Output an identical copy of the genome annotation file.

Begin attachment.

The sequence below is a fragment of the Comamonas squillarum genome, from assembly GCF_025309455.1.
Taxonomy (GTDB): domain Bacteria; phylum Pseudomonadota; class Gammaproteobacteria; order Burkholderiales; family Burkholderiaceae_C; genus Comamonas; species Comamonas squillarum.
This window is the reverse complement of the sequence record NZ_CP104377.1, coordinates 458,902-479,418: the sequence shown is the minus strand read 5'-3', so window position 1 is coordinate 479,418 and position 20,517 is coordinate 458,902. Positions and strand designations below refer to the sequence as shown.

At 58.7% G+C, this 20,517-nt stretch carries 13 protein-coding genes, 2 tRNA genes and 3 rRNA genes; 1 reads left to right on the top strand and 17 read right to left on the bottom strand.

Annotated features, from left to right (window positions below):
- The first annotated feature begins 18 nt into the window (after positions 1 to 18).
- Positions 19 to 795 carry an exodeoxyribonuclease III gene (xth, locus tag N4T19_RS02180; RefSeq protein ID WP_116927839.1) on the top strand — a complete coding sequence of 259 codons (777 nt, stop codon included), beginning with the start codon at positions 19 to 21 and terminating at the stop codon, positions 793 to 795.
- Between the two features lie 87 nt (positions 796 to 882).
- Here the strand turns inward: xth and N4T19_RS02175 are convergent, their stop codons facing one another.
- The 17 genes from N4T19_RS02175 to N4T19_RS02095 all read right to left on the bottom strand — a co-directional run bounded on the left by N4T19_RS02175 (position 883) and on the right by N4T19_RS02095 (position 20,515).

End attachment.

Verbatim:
The sequence below is a fragment of the Comamonas squillarum genome, from assembly GCF_025309455.1.
Taxonomy (GTDB): domain Bacteria; phylum Pseudomonadota; class Gammaproteobacteria; order Burkholderiales; family Burkholderiaceae_C; genus Comamonas; species Comamonas squillarum.
This window is the reverse complement of the sequence record NZ_CP104377.1, coordinates 458,902-479,418: the sequence shown is the minus strand read 5'-3', so window position 1 is coordinate 479,418 and position 20,517 is coordinate 458,902. Positions and strand designations below refer to the sequence as shown.

At 58.7% G+C, this 20,517-nt stretch carries 13 protein-coding genes, 2 tRNA genes and 3 rRNA genes; 1 reads left to right on the top strand and 17 read right to left on the bottom strand.

Annotated features, from left to right (window positions below):
- The first annotated feature begins 18 nt into the window (after positions 1 to 18).
- Positions 19 to 795 carry an exodeoxyribonuclease III gene (xth, locus tag N4T19_RS02180; RefSeq protein ID WP_116927839.1) on the top strand — a complete coding sequence of 259 codons (777 nt, stop codon included), beginning with the start codon at positions 19 to 21 and terminating at the stop codon, positions 793 to 795.
- Between the two features lie 87 nt (positions 796 to 882).
- Here the strand turns inward: xth and N4T19_RS02175 are convergent, their stop codons facing one another.
- The 17 genes from N4T19_RS02175 to N4T19_RS02095 all read right to left on the bottom strand — a co-directional run bounded on the left by N4T19_RS02175 (position 883) and on the right by N4T19_RS02095 (position 20,515).